The only safe prediction to make about the Senate’s Facebook hearing today is that, for the first time in a long time, it will be different. Over the past three and a half years the company has sent a rotating cast of high-level executives, including CEO Mark Zuckerberg, to Washington to talk about Facebook and its subsidiaries, Instagram and WhatsApp. This has calcified into a repetitive spectacle in which the executive absorbs and evades abuse while touting the wonderful ways in which Facebook brings the world together. Today’s testimony from Frances Haugen, the former employee who leaked thousands of pages of internal research to The Wall Street Journal, Congress, and the Securities and Exchange Commission, will be decidedly not that.
Haugen, who revealed her identity in a 60 Minutes segment on Sunday, is a former member of the civic integrity team: someone whose job was to tell the company how to make its platform better for humanity, even at the expense of engagement and growth. In nearly two years working there, however, Haugen concluded that it was an impossible job. When conflicts arose between business interests and the safety and well-being of users, “Facebook consistently resolved those conflicts in favor of its own profits,” as she puts it in her prepared opening statements. So she left the company—and took a trove of documents with her. Those documents, she argues, prove that Facebook knows its “products harm children, stoke division, weaken our democracy, and much more” but chooses not to fix those problems.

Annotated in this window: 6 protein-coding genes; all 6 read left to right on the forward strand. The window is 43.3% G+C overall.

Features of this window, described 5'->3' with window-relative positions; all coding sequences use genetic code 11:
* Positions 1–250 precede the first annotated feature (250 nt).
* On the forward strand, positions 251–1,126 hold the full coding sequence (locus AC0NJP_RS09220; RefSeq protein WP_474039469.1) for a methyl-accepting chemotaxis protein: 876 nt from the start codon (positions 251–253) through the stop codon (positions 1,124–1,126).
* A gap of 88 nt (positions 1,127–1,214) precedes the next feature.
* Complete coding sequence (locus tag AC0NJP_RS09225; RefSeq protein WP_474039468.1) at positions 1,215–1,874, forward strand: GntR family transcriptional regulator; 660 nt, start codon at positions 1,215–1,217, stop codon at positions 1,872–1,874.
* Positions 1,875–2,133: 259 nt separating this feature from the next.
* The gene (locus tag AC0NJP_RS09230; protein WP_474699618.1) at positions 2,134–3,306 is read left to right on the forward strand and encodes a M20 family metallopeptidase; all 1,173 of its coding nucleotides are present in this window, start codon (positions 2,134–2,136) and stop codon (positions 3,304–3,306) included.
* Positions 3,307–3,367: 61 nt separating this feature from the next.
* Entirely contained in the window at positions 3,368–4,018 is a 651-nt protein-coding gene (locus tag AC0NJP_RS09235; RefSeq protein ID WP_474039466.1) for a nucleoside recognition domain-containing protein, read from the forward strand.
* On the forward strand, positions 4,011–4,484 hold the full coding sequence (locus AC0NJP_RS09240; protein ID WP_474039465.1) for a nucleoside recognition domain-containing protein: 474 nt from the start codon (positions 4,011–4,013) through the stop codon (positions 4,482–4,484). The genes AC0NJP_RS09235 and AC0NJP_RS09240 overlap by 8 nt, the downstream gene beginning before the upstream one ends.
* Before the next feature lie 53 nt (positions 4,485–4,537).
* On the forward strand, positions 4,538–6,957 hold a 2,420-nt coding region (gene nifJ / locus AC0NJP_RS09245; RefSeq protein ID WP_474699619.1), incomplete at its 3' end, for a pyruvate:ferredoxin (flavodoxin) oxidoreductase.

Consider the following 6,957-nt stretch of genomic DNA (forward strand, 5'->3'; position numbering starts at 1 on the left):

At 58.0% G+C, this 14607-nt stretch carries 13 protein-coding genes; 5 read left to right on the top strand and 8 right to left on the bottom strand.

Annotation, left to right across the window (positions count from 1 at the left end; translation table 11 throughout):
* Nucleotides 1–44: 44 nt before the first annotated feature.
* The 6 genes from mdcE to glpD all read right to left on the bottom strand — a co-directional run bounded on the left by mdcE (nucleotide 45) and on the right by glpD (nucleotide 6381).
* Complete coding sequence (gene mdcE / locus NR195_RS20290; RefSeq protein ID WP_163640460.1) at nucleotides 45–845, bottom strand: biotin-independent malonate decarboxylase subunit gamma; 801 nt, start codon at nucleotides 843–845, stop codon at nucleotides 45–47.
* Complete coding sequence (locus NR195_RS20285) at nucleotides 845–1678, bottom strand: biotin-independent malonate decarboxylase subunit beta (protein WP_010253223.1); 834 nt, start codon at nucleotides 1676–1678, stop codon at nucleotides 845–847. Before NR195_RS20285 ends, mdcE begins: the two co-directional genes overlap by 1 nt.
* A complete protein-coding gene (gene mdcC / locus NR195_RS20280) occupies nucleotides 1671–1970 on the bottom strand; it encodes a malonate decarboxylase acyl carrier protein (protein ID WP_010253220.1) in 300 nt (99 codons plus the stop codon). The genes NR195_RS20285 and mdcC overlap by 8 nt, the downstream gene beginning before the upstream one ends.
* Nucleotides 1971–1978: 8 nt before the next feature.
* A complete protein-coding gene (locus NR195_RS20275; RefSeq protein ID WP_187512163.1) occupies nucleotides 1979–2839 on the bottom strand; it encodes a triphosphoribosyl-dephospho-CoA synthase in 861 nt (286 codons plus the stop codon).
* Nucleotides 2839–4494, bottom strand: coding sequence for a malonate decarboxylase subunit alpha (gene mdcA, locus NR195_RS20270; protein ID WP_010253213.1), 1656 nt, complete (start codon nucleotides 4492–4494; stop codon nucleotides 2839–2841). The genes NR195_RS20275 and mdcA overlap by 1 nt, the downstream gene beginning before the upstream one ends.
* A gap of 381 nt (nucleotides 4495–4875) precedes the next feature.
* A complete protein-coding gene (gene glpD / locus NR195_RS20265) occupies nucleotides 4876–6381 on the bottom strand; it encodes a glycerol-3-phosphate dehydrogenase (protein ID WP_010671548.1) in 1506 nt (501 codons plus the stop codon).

So what exactly do the documents show? The Wall Street Journal’s reporting, in an ongoing series called “The Facebook Files,” is so far the only window into that question. According to one story, Facebook’s changes to make its ranking algorithm favor “meaningful social interactions”—a shift that Zuckerberg publicly described as “the right thing” to do—ended up boosting misinformation, outrage, and other kinds of negative content. It did so to such an extreme degree that European political parties told Facebook they felt the need to take more extreme positions just to get into people’s feeds. When researchers brought their findings to Zuckerberg, the Journal reported, he declined to take action. Another story documents how Facebook’s “XCheck” program applies more lenient rules to millions of VIP users around the world, some of whom take advantage of that freedom by posting content in flagrant violation of the platform’s rules. Yet another, perhaps the most important published so far, suggests that Facebook’s investment in safety in much of the developing world—where its platforms are essentially “the internet” for many millions of people—is anemic or nonexistent.